Poet James Merrill To Be Remembered at Amherst College April 12
Director of Media Relations
AMHERST, Mass.—An extraordinary gathering of friends and admirers of poet James Merrill will meet in Johnson Chapel at Amherst College on Thursday, April 12 at 4 p.m. Former poet laureate Richard Wilbur (Amherst ’42), poets Agha Shahid Ali, Daniel Hall, Glyn Maxwell, Joe Langland, Peggy O’Brien, Mary Jo Salter, Susan Snively and David Sofield will bring to life again the words of a man who wrote poetry “the way the rest of us breathe,” as poet J. D. McClatchy has said. McClatchy, one of the editors of Merrill’s critically praised new Collected Poems (Knopf, 2001), will join in the reading and remembrances.
Following the reading, there will be a public reception in the Archives and Special Collections Room at the Frost Library, where a collection of Merrill manuscripts, books and memorabilia will be on display. The Ouija board and cup that Merrill and his companion David Jackson used to write The Changing Light at Sandover (1982), perhaps his best-known work, will also be on display.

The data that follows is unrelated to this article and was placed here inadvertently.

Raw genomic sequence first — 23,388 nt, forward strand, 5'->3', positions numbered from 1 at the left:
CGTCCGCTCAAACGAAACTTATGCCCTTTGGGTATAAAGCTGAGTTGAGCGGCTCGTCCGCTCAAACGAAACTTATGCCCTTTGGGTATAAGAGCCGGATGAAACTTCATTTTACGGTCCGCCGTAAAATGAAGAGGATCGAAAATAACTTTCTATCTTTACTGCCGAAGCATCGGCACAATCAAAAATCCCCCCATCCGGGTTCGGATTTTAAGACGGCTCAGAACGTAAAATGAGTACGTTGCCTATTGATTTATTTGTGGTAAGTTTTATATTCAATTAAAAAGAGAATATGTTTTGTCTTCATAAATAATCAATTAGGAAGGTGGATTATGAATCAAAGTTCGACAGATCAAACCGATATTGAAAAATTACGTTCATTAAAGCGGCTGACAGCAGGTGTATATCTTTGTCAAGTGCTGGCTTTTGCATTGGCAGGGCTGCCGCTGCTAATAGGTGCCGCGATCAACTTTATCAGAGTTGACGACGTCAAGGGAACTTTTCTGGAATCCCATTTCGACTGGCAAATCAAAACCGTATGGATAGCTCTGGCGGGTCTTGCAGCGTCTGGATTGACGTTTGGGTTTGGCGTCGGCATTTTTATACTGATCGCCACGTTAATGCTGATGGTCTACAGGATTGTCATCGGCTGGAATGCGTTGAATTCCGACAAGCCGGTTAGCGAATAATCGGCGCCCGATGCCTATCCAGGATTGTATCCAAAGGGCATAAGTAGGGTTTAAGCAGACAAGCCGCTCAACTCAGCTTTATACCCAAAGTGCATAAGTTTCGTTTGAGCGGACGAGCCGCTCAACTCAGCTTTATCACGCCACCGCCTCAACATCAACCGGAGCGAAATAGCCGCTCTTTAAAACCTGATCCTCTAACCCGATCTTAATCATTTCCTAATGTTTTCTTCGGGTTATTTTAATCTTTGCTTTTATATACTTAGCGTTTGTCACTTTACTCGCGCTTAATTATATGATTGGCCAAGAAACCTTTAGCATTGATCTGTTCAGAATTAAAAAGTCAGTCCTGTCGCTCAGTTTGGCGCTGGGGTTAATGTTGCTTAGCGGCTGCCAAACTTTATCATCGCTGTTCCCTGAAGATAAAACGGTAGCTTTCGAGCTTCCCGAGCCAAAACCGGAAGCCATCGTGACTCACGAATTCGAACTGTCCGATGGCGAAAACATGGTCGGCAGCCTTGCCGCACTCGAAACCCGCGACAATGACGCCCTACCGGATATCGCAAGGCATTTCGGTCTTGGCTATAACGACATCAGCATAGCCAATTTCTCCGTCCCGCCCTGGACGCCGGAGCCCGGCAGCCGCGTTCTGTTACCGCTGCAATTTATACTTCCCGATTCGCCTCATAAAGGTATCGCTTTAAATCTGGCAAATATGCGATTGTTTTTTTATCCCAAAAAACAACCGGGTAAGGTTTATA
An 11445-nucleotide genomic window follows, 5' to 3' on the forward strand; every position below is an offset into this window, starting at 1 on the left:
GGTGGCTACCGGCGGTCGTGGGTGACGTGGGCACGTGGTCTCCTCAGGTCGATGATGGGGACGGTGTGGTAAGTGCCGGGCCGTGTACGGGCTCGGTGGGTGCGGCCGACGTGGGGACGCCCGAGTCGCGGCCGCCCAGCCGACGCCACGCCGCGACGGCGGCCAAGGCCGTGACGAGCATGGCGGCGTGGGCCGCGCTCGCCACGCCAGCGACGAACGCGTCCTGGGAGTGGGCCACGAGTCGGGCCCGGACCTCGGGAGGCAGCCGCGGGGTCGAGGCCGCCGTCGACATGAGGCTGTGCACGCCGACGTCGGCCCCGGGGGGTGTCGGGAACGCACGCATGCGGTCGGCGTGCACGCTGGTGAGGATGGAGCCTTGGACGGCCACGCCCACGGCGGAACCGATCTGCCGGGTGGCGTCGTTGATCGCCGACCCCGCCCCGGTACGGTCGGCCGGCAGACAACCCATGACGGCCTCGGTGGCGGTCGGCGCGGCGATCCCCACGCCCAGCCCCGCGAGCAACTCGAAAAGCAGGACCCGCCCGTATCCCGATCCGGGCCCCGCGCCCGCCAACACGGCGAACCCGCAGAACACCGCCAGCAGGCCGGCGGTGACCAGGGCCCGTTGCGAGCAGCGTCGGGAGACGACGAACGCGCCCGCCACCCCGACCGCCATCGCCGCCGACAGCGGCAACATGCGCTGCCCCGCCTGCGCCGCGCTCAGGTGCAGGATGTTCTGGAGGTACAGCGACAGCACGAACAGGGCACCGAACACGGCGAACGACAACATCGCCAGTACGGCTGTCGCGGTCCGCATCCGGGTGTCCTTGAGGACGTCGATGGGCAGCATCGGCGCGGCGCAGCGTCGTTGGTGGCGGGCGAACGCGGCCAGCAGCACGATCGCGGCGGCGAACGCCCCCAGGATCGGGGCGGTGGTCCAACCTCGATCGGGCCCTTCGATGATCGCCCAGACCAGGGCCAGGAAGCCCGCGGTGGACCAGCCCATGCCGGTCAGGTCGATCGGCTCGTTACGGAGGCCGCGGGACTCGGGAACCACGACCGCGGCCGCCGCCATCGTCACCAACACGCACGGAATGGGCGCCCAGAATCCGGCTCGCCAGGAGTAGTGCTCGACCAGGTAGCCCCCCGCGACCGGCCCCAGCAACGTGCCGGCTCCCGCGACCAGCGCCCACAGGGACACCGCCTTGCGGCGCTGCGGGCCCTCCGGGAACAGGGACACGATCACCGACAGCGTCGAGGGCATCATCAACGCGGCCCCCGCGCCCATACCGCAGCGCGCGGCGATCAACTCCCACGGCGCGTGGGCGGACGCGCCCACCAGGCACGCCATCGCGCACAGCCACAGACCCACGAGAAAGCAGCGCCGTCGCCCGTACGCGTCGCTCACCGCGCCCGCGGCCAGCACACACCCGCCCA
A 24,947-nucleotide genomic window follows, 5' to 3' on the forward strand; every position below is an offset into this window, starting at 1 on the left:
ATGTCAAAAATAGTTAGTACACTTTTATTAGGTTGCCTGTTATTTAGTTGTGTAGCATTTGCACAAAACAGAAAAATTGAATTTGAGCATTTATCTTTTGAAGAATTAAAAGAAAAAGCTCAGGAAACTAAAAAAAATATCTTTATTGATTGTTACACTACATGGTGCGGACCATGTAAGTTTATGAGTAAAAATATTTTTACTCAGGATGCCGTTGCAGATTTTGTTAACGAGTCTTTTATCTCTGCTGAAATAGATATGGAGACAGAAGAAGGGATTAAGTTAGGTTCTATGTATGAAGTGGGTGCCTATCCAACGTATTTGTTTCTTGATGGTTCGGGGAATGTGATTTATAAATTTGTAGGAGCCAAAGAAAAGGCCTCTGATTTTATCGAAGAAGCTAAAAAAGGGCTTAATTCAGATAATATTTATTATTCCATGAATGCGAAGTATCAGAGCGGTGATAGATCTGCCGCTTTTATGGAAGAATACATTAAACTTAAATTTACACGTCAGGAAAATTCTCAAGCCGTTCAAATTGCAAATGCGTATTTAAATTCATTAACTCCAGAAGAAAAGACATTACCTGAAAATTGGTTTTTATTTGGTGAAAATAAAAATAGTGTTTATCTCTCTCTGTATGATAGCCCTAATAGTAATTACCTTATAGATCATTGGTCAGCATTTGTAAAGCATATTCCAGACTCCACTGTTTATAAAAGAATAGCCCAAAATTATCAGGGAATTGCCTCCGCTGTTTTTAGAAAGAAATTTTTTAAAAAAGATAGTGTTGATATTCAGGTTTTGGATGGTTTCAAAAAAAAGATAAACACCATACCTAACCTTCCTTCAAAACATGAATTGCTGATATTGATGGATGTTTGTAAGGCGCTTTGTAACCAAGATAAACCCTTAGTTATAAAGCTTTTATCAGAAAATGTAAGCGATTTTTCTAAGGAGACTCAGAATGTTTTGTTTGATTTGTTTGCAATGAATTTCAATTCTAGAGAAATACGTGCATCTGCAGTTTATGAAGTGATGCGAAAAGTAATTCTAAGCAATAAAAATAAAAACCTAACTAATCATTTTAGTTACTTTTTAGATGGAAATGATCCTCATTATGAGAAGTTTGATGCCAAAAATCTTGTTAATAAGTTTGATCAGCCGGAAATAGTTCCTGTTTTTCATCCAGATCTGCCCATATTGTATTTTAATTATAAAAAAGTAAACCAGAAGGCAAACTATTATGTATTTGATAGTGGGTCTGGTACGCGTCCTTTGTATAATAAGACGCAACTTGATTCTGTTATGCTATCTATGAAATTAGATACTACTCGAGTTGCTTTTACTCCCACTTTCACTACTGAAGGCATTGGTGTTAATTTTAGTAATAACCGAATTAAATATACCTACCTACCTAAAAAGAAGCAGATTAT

Born in 1926, James Merrill graduated from Amherst College in 1947 and died in 1995. He taught English briefly at Amherst and lived in Stonington, Connecticut, Athens and Key West. From The Black Swan (1946) through A Scattering of Salts (1995), he wrote twelve books of poems. He also published two plays, The Immortal Husband (1956) and The Bait (1960); two novels, The Seraglio (1957) and The (Diblos) Notebook (1965); a book of essays, interviews, and reviews, Recitative (1986); and a memoir, A Different Person (1993).
He was the recipient of numerous awards for his poetry, including the Pulitzer Prize, two National Book Awards, the Bollingen Prize and the first Bobbitt Prize from the Library of Congress. He was a chancellor of the Academy of American Poets and a member of the American Academy of Arts and Letters.
This event is sponsored by the Amherst College Department of English and the Creative Writing Center, which has a Website at http://www.amherst.edu/~cwc/.